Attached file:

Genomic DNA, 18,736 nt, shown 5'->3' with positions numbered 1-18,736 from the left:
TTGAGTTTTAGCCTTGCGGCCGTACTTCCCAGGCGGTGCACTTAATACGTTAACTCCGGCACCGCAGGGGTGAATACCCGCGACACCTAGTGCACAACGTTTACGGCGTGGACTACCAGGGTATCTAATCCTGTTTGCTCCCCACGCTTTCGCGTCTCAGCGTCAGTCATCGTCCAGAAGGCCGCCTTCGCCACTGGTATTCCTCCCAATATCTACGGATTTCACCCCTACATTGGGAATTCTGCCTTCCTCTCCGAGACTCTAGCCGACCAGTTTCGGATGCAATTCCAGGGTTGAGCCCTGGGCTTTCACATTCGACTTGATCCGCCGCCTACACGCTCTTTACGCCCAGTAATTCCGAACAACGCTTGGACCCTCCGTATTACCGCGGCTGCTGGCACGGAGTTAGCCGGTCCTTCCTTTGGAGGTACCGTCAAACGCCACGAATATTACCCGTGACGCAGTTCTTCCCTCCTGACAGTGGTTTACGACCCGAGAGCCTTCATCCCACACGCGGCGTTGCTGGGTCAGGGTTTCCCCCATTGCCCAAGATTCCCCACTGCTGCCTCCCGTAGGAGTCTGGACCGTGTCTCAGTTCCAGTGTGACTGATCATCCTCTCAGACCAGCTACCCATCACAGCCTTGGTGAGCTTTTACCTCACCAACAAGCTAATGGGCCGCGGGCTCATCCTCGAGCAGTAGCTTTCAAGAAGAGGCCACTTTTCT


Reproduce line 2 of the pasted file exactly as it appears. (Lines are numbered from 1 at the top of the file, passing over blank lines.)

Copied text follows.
TTGAGTTTTAGCCTTGCGGCCGTACTTCCCAGGCGGTGCACTTAATACGTTAACTCCGGCACCGCAGGGGTGAATACCCGCGACACCTAGTGCACAACGTTTACGGCGTGGACTACCAGGGTATCTAATCCTGTTTGCTCCCCACGCTTTCGCGTCTCAGCGTCAGTCATCGTCCAGAAGGCCGCCTTCGCCACTGGTATTCCTCCCAATATCTACGGATTTCACCCCTACATTGGGAATTCTGCCTTCCTCTCCGAGACTCTAGCCGACCAGTTTCGGATGCAATTCCAGGGTTGAGCCCTGGGCTTTCACATTCGACTTGATCCGCCGCCTACACGCTCTTTACGCCCAGTAATTCCGAACAACGCTTGGACCCTCCGTATTACCGCGGCTGCTGGCACGGAGTTAGCCGGTCCTTCCTTTGGAGGTACCGTCAAACGCCACGAATATTACCCGTGACGCAGTTCTTCCCTCCTGACAGTGGTTTACGACCCGAGAGCCTTCATCCCACACGCGGCGTTGCTGGGTCAGGGTTTCCCCCATTGCCCAAGATTCCCCACTGCTGCCTCCCGTAGGAGTCTGGACCGTGTCTCAGTTCCAGTGTGACTGATCATCCTCTCAGACCAGCTACCCATCACAGCCTTGGTGAGCTTTTACCTCACCAACAAGCTAATGGGCCGCGGGCTCATCCTCGAGCAGTAGCTTTCAAGAAGAGGCCACTTTTCT